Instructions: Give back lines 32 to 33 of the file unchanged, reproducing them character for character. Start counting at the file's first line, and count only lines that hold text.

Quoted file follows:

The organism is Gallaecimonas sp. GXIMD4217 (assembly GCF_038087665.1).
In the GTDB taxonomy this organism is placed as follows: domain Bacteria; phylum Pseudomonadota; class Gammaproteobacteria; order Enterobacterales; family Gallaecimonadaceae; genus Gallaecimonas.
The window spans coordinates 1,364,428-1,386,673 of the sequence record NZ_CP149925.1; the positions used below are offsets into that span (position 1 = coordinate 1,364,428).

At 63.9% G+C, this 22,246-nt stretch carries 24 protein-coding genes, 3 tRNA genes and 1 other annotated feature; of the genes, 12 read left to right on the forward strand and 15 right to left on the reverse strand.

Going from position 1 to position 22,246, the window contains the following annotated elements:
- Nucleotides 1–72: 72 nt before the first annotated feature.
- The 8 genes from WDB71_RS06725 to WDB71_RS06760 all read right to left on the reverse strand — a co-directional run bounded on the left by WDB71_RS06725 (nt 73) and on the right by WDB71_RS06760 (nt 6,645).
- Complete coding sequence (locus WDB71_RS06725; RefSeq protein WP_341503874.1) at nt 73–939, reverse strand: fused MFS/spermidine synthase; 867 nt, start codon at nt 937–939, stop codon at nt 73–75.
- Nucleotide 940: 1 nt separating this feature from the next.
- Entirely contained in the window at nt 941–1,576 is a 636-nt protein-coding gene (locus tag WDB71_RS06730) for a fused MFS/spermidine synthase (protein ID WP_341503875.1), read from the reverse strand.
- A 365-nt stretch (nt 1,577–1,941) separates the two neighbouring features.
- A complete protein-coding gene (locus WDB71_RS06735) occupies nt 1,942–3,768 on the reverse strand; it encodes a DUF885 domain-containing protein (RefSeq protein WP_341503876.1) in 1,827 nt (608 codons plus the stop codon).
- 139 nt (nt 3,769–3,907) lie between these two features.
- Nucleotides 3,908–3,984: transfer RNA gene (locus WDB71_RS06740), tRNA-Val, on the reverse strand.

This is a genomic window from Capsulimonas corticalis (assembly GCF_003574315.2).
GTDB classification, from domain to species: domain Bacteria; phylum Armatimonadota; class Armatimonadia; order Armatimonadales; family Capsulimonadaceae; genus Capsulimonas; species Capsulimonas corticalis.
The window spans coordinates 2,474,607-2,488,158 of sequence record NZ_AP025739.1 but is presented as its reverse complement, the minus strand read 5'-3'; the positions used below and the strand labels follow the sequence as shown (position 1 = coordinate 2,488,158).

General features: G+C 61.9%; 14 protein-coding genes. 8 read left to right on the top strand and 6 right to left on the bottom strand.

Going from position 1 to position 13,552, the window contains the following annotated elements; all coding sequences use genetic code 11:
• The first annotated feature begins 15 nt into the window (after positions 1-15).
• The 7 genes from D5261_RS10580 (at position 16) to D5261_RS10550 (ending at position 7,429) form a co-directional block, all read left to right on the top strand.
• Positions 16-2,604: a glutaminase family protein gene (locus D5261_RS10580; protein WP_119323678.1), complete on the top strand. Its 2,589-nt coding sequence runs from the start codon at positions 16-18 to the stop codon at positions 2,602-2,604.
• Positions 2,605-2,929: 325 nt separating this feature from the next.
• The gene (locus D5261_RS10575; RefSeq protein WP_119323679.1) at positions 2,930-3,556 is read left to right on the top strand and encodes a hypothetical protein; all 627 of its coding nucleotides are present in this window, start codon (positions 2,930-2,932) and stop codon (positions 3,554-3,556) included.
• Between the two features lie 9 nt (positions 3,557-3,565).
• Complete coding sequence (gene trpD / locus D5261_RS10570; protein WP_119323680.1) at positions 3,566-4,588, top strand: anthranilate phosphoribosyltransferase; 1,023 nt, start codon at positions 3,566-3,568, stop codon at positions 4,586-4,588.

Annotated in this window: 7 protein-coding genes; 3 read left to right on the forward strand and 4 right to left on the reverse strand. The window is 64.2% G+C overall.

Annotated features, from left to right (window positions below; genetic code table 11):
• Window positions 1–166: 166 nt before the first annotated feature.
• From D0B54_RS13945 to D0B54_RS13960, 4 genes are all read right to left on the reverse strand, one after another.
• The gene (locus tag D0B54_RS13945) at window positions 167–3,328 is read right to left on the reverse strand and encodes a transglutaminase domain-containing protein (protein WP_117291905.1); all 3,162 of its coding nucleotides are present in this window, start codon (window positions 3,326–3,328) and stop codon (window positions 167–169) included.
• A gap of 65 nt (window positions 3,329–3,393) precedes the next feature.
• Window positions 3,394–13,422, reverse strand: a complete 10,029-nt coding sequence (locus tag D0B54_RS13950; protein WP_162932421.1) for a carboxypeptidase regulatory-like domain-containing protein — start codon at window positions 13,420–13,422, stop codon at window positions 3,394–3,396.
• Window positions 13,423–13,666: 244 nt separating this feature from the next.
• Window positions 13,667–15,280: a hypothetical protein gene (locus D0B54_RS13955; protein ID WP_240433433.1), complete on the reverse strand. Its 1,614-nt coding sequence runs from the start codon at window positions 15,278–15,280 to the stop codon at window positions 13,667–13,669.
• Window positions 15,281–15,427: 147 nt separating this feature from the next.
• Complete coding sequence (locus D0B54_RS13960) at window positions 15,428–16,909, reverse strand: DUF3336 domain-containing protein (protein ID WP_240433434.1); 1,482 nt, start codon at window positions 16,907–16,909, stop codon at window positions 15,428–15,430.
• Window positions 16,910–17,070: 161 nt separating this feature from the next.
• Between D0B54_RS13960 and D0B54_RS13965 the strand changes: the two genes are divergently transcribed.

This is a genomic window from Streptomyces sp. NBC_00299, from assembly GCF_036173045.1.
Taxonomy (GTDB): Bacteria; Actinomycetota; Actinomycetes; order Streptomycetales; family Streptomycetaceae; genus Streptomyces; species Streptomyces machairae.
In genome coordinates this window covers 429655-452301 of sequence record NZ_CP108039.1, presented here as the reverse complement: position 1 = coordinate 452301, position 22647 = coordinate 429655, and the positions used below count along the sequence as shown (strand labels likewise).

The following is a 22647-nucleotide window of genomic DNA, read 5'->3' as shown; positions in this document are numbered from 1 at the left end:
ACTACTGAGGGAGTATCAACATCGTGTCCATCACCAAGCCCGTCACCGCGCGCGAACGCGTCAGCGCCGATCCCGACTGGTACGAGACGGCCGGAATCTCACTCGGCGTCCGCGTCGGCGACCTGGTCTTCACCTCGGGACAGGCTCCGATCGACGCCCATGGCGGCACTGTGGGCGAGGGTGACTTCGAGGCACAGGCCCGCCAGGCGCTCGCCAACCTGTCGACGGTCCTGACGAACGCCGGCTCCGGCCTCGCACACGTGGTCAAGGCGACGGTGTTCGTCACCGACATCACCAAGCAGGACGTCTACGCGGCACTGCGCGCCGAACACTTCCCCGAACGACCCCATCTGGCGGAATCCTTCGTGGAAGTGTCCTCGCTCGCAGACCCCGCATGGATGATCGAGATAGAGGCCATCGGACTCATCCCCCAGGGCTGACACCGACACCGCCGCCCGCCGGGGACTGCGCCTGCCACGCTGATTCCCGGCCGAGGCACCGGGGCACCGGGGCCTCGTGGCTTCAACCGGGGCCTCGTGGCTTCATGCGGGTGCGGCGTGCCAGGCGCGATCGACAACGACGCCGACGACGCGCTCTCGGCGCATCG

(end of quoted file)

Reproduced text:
• A gap of 65 nt (window positions 3,329–3,393) precedes the next feature.
• Window positions 3,394–13,422, reverse strand: a complete 10,029-nt coding sequence (locus tag D0B54_RS13950; protein WP_162932421.1) for a carboxypeptidase regulatory-like domain-containing protein — start codon at window positions 13,420–13,422, stop codon at window positions 3,394–3,396.